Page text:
Some breeds have shorter tails, while others have long tails. Aussiedoodles tend to have shorter tails. What is the reason for the short tail trait in Aussiedoodles? Sometimes the Australian Shepherd’s short tail is due to its evolutionary history. The Australian Shepherd, for example, has evolved a shorter-tailed version over the years. This is because breeders chose shorter tails to make them more suitable for ranch work.
Why do Aussiedoodle breeders dock their tails?
Not all Aussiedoodle breeders dock their puppies’ tails. In many cases, they won’t need to anyway, as some puppies of this designer breed are born without a tail.
Why do Aussiedoodles have short tails?
One of the common reasons behind the short tail of the Aussiedoodle is tail docking. When they are only 3-5 days old, their tails are docked.
Breeders dock puppies’ tails for a number of reasons, including safety, value, and the AKC (American Kennel Club) standard.
Loose tails are hard to care for
A long tail on an Australian Shepherd has the same fur in that area.
As your dog goes about his daily life, the chances of his tail becoming tangled and even tangled increase. As you may know, if you brush your Shepherd’s coat yourself at home, the matting is incredibly painful for the dog. Most of the time, you end up having to cut curly hair because you can’t untangle the knots.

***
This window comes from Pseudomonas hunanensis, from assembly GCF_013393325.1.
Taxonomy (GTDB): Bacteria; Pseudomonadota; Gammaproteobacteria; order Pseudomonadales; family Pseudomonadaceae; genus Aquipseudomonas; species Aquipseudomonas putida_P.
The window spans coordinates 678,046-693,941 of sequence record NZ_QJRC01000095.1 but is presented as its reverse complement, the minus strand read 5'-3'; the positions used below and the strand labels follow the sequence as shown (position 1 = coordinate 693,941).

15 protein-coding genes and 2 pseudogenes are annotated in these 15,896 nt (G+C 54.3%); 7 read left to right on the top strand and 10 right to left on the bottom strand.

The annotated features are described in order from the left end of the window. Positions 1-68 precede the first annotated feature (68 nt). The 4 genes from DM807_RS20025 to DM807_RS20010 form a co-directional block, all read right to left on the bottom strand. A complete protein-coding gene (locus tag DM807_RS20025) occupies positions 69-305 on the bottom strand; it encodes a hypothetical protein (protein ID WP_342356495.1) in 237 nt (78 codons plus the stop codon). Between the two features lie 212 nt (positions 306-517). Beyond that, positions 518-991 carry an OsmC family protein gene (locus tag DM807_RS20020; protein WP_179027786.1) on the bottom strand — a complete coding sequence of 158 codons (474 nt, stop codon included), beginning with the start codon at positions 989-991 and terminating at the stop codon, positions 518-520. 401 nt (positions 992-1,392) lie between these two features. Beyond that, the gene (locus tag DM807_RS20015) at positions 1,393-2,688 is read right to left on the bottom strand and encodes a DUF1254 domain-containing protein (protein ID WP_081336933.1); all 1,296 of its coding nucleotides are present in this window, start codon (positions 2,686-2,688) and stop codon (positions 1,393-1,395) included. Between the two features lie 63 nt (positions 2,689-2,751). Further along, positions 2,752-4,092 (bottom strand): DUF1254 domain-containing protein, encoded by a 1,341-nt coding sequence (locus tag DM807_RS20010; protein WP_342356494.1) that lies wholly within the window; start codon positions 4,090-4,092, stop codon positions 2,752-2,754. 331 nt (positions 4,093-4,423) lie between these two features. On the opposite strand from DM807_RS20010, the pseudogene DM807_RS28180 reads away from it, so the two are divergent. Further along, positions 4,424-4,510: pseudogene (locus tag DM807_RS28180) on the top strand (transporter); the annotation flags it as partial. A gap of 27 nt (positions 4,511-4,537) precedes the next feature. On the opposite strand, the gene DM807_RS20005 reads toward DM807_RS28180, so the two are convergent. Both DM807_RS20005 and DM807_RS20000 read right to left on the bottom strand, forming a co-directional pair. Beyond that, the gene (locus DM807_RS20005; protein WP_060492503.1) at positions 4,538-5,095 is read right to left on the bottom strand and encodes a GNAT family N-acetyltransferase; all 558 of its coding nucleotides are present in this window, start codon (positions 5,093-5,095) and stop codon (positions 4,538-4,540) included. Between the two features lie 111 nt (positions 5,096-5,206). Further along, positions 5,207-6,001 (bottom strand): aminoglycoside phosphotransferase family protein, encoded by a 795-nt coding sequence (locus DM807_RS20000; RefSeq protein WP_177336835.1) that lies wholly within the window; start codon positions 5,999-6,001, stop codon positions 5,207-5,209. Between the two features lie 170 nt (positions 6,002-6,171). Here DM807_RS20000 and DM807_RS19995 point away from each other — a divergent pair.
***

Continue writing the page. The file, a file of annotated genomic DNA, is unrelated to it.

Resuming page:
Even if her herding genetics allow her to avoid tail tangling, her longer, curlier tail can cover more of her rear end. Now, when they poop, it increases the likelihood that the dog will have feces on its tail. If you don’t notice the feces right away, your Shepherd can easily spread it to other parts of his body by moving or wagging his tail. Then it becomes a headache to clean them.
The history of tail docking
The first evidence of the practice dates back to ancient Rome. It is believed that the ancient Romans thought that a longer tail put a dog at risk of rabies and therefore docked their tails. While this theory probably ran its course, tail docking was associated with dogs being able to run faster.
In working dogs such as the Australian Shepherd, long tails in the fields can cause injuries of various kinds, so clipping was done on working dogs to avoid possible injuries that would have reduced the utility of the dog